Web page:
Top Story

New Jersey officials released their plans to reform the Paterson Police Department following the state takeover of it shortly after officers shot and killed anti-violence worker Najee Seabrooks. The effort includes using artificial intelligence to analyze body-camera footage, getting supervisors on the scene when officers respond to crisis calls, and equipping officers with Tasers and pepper spray. [Gothamist]

Ask The Trace

Americans see thousands of advertisements per day, featuring just about any product or service available to consumers. In a single commercial break during an NFL game, for instance, viewers will see ads promoting everything from jobs building nuclear-powered submarines to streaming services to Triple Whopper hamburgers. What you won’t see, however, are advertisements for guns.

Although no federal law prohibits firearm manufacturers from advertising their products, Americans are unlikely to see an ad for a gun on a billboard, on national television, or on social media apps. For the latest Ask The Trace, Champe Barton breaks down why gun ads are so rare, and how gunmakers have shifted their marketing tactics. Read more →

What to Know Today

It takes more than a law enforcement investigation to solve a shooting. “Nuts and Bolts: Solving Gun Cases,” a new issue of Vital City’s journal, examines where cities are falling short, and how they could improve. [Vital City

Guns are a fact of life in Texas — and few places illustrate the cultural dominance of firearms better than New Braunfels, a Central Texas city sandwiched between Austin and San Antonio that’s home to one of the country’s oldest shooting clubs and one of the state’s top urban ZIP codes for new handgun licenses per capita last year. [The Washington Post]  

As of this year, public schools across Florida offer an optional lesson on the 2018 Parkland mass shooting in 11th-grade social studies classes. The new material came as a shock to some victims’ families, who say it’s too soon to reference the tragedy in history books. [South Florida Sun Sentinel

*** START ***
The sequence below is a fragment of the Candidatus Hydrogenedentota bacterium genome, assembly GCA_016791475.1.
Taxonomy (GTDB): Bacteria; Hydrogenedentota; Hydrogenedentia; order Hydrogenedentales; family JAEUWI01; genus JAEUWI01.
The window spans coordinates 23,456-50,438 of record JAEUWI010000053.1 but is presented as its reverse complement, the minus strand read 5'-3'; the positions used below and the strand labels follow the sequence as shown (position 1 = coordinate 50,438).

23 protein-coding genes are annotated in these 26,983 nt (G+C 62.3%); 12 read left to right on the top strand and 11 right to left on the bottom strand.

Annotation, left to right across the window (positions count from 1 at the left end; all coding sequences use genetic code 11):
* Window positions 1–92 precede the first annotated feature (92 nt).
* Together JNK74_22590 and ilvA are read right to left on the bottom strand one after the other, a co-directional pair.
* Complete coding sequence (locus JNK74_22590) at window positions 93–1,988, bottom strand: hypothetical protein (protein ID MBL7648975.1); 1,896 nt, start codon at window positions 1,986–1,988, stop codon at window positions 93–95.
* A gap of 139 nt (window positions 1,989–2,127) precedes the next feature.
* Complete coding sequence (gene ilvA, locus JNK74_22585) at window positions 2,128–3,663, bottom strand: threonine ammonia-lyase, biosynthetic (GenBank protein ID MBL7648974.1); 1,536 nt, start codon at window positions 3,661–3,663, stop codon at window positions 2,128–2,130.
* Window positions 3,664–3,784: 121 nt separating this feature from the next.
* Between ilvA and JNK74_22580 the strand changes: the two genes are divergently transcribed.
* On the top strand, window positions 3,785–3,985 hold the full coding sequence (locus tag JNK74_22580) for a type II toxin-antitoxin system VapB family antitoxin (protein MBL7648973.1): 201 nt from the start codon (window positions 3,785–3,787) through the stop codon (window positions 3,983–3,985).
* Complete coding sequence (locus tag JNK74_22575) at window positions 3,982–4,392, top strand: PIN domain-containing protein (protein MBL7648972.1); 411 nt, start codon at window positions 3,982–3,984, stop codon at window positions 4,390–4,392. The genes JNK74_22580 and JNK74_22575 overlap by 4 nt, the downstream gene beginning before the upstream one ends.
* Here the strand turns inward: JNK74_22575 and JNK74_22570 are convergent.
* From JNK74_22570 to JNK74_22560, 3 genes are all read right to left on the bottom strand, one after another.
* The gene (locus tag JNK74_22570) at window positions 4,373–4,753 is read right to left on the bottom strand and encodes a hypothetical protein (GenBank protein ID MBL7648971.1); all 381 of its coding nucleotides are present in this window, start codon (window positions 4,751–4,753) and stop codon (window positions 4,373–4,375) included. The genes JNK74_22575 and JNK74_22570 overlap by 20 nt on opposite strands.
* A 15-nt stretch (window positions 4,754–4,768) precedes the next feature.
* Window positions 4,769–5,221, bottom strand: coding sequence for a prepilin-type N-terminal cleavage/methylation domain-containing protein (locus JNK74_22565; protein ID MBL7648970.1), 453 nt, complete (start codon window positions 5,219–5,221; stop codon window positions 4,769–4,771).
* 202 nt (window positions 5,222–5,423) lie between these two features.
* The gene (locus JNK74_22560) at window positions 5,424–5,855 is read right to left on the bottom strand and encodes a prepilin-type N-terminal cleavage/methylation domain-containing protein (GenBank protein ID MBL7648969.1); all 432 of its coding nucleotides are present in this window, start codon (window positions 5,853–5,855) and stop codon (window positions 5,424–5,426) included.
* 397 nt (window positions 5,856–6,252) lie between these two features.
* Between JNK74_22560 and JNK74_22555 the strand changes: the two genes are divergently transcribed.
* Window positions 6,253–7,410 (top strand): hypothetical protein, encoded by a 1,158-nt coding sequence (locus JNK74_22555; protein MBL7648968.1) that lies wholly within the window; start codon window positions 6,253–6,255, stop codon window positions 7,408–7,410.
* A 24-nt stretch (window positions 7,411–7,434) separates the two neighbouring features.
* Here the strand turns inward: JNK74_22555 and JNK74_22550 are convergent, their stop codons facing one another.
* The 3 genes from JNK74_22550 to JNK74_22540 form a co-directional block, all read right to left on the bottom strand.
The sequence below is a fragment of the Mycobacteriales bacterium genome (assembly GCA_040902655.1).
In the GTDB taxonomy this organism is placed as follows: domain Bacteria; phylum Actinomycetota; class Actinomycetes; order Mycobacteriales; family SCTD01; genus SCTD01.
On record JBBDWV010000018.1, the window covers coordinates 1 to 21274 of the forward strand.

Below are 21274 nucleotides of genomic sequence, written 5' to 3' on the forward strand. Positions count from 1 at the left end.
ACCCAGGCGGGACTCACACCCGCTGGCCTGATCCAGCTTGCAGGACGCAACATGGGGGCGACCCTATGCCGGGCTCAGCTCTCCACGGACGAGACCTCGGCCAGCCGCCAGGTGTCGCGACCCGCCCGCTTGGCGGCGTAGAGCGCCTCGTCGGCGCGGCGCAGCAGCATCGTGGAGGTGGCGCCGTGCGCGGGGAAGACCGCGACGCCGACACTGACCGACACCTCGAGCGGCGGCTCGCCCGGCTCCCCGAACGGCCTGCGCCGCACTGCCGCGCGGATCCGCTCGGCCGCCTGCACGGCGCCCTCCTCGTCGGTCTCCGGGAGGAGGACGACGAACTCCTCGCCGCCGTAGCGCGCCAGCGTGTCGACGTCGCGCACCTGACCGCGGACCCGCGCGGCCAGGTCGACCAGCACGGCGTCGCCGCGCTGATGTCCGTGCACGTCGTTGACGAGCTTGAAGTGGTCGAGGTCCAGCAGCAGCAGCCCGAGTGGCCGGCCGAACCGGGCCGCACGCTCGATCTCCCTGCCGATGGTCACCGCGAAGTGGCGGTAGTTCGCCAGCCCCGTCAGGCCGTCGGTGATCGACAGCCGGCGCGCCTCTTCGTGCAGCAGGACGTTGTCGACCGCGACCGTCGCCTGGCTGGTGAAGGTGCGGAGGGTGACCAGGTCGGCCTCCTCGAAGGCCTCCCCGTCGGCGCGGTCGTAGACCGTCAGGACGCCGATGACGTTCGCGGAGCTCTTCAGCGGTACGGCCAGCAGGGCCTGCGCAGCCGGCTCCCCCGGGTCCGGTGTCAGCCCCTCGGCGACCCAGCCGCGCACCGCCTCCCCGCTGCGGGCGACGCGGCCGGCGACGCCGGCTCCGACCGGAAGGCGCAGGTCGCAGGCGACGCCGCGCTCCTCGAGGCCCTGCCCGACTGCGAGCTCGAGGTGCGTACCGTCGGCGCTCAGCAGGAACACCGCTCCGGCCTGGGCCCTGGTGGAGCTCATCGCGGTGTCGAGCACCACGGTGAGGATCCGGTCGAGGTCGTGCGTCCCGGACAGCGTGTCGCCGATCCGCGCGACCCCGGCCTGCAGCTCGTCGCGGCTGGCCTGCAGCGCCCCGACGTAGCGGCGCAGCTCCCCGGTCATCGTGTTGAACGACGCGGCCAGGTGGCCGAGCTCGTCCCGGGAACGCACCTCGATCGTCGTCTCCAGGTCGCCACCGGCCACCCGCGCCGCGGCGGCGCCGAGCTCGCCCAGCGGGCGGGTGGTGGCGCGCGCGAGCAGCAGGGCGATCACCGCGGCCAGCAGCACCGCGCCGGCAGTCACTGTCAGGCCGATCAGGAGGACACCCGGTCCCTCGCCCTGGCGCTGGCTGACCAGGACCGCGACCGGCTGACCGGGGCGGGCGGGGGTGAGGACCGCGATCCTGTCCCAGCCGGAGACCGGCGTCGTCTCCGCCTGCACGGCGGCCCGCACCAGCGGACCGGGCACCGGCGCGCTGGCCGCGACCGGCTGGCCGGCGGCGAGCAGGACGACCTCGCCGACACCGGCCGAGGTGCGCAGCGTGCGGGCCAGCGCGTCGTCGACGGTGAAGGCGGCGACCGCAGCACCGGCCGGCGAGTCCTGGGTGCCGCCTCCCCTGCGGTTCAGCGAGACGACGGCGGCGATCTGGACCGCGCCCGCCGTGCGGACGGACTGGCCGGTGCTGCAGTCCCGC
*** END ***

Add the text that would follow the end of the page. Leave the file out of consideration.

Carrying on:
Teenage boys and young men are increasingly dying by suicide. Experts say easy access to firearms and stigma around mental health and masculinity are driving the trend. [The 19th]

There’s still no trial date for the Texas capital murder case against the mass shooter who killed 23 people in a racist attack on an El Paso Walmart in 2019; the latest delay came this week, after a judge learned that prosecutors had yet to turn over evidence to the defense team. Meanwhile, federal court records show that the gunman agreed to pay over $5 million in restitution to victims of the shooting. [El Paso Times/Associated Press

Big-name comics including Wanda Sykes, Billy Eichner, and David Cross spent months unsettling audiences by joking about school shootings during their standup routines. But the punchlines weren’t invented for laughs: The comedians incorporated real school shooting threats into their acts for a PSA about the behavioral warning signs that precede attacks. [Mother Jones]

Data Point

80 percent — the proportion of all youth suicide deaths that boys and young men represent. [The 19th]